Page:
Illustrations in classic children’s books make narratives vivid, stir memories

“Draw Me a Story: A Century of Children’s Book Illustration” is the new exhibit at The Hyde Collecti

Many of the animals now on display at The Hyde Collection are well-dressed.

Ducks wear sailor caps, neck scarves and sweaters. A wolf walks the woods in cuffed trousers, top coat and oversized fedora. Possum fashion includes a walking stick, suspenders and patched pants.

They’re all part of “Draw Me a Story: A Century of Children’s Book Illustration” at the Hyde, Glens Falls’ art museum and historic house. The new exhibit features 40 original works of art that celebrate 130 years of illustrations in children’s books.

A companion exhibition, “Hyde & Seek: Illustrated Children’s Books from the Permanent Collection,” is another attraction. Thirteen books from the Hyde archives are being displayed for the first time.

Jayne Stokes, curator at the Hyde, believes children’s illustrated books have universal appeal.

‘Draw Me a Story’ and ‘Hyde & Seek’

WHERE: The Hyde Collection, 161 Warren St., Glens Falls

WHEN: Through Dec. 4. Museum open Tuesday through Friday, 11 a.m. to 4 p.m., Saturday and Sunday, noon to 5 p.m. Closed Mondays


MORE INFO: 792-1761,

“You grow up with them and they never leave you,” she said. “I think that’s one of the wonderful things about ‘Draw Me a Story,’ it lets you go back to those images and remember your childhood. For people like me who are over 50, it lets you discover a whole new world. There have been a lot of books published and illustrated since I was a kid, so those are new discoveries for me. And I think for a lot of people they may be new.”

Among the American, British, French, German and Italian illustrators represented are Jean de Brunhoff, the French originator of Babar the elephant. Jessie Willcox Smith, one of America’s top talents from about 1890 to 1935, is also represented.

The exhibit originated at the Cartoon Art Museum in San Francisco. Most of the pieces were collected by Malcolm White, a San Francisco-based author, publisher and museum founder. He first became interested in artwork from children’s books when he saw a Harrison Cady drawing at a book fair. The author saw the artistic and narrative links between cartoonists and children’s book illustrators and began collecting pieces.

The books in the adjunct exhibition once belonged to the children of Mary, Charlotte and Nell Pruyn, who lived in the three houses that are now the center of The Hyde Collection’s campus. Charlotte Pruyn Hyde founded the museum; several books are inscribed with the names Mary van Ness “Nessie” Hyde (1903-1979), Charlotte’s only child, and Mary Eliza “Polly” Hoopes (1905-1994) and her brother Samuel, children of Mary Pruyn and Maurice Hoopes.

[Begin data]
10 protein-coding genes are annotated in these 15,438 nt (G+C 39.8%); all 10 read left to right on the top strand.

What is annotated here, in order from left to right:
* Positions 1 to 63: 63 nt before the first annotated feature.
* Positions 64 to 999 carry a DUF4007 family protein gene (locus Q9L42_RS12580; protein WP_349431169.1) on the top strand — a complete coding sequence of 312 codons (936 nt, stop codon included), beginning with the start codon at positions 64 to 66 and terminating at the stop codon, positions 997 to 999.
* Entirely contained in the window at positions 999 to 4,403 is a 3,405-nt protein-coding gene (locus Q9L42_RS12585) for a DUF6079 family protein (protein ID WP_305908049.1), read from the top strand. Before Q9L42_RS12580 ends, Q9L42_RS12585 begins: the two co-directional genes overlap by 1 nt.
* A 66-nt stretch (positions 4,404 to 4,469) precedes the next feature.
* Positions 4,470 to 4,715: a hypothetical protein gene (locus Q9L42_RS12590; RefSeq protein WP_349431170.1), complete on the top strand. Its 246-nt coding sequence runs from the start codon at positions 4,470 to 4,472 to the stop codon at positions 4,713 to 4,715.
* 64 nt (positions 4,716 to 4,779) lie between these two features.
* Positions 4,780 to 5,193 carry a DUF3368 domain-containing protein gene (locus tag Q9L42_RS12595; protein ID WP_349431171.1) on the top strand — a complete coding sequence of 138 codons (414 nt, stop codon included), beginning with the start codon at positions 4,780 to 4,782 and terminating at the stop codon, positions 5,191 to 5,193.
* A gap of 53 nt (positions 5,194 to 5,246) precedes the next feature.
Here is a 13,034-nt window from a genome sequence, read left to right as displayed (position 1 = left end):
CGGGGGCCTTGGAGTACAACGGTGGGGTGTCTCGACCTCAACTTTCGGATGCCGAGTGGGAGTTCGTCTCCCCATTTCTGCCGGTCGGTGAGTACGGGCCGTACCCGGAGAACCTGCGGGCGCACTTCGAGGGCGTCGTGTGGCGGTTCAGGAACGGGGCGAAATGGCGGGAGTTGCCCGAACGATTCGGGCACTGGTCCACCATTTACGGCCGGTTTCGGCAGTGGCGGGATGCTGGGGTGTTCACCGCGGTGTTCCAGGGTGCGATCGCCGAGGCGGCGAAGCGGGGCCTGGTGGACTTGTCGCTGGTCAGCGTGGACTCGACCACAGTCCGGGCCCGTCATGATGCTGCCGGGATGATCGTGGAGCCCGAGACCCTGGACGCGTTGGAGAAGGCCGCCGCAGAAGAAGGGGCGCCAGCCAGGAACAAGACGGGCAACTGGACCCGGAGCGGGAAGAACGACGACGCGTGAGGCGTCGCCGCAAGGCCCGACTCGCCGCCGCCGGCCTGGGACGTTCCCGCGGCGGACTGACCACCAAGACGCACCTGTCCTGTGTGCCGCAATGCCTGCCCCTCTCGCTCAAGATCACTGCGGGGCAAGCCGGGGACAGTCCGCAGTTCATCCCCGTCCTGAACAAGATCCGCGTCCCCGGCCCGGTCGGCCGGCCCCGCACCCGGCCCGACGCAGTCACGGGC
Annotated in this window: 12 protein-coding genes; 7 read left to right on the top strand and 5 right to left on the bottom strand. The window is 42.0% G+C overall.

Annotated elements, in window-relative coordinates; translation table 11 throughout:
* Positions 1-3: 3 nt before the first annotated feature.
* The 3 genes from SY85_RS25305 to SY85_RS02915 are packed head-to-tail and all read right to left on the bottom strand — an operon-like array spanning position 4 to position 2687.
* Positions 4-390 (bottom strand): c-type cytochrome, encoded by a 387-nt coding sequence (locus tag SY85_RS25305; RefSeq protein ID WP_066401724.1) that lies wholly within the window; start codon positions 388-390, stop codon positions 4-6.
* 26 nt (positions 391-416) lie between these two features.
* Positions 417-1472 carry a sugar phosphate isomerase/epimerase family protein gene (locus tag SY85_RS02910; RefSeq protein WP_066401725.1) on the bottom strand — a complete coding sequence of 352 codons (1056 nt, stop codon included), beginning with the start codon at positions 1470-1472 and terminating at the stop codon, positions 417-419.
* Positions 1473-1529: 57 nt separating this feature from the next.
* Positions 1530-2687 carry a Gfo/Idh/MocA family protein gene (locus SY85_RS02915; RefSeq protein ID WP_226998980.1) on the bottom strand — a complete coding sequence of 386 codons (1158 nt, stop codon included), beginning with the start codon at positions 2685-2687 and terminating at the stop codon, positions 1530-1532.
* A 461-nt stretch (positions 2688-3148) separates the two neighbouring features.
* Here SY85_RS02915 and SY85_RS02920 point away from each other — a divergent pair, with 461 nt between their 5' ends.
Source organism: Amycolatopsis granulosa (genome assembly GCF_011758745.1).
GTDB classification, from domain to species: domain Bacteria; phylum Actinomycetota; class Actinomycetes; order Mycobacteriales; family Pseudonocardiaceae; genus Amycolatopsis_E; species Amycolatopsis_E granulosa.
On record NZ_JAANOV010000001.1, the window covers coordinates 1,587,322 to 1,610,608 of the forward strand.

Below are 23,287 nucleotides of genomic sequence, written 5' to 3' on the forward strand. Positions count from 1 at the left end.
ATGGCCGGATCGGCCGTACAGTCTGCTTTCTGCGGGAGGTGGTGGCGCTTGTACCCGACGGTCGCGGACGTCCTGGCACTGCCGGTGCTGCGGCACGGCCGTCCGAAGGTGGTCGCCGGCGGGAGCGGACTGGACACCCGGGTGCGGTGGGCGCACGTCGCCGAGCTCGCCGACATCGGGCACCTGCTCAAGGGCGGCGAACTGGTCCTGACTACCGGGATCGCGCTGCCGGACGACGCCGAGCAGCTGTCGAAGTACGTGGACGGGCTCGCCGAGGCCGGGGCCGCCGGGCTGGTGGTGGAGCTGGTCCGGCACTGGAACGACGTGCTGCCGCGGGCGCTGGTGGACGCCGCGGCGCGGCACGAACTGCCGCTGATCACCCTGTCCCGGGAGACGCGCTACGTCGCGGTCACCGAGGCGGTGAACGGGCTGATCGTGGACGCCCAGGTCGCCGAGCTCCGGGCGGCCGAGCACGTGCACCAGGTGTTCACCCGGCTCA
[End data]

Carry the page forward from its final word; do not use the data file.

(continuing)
Art lovers may enjoy the attention to detail in the illustrations. The well-dressed wolf meets a small cat wearing a dress, apron and red shoes in the 1925 “Story of Little Blackie.” A sleeping baby is at peace in a basket that sits in a miniature, flower-blooming tree in the “Hush-a-Bye, Baby” artwork from 1900’s “The April Baby’s Book of Tunes.” Sweater-wearing ducks — Mother Duck in red and ducklings in yellow — are part of the proceedings in “The Ducks of Dingle Dell” from 1941. And a grand ballroom dance is a watercolor scene from the 1986 “Brave Irene.”

New England primer

Books for young audiences can be traced to 1689, when “The New England Primer” was published in Boston. Art authorities consider the “Primer” the first American children’s book, although America was still a British colony at the time. The book’s collection of Bible verses, prayers and illustrated alphabet rhymes lasted through 450 editions and into the 1830s.

“The demand for children’s illustrated books grew enormously, beginning in the 1920s,” Stokes said. “Publishers finally realized there was a major audience for this material. A company in the United States, Volland, was a large publisher and for the first time they hired editors specifically for children’s titles. They were looking specifically for authors and illustrators of children’s titles because they realized this was a major market for them.”

Changing times during the end of the 1800s helped put more books in stores and on children’s shelves.

“With the Industrial Revolution at the end of the 19th century, you begin to get more production of paper, so the price of books begins to come down,” Stokes said, adding that color reproduction also improved.

Animals as central subjects in kids’ entertainment were old tricks by the time Leonard Leslie Brooke drew a sartorially splendid bear as part of “Johnny Crow’s Garden” in 1903.

“I think that’s been going on for a very long time,” Stokes said. “Even things like ‘Aesop’s Fables,’ the ancient Roman, you often find they’re narrated by a character like a fox or a crow. William Steig talked about how he generally used animal characters to tell a story because he could have his animal characters do wackier things than he felt he could do with human characters. It is really tradition.”

Hints of darkness

Another tradition might be hints of darkness that come with some illustrations. A wolf meeting a cat on a deserted road might spell trouble. Evil against innocence may be hiding behind the bright colors.

“We tend to think of children’s books as amusing, but there’s a little bit of fear,” Stokes said. “It all resolves well at the end, the wolf always gets it in end, but that’s part of grabbing your audience and keeping it for a while. Is it going to come out all right?”

Categories: Life and Arts

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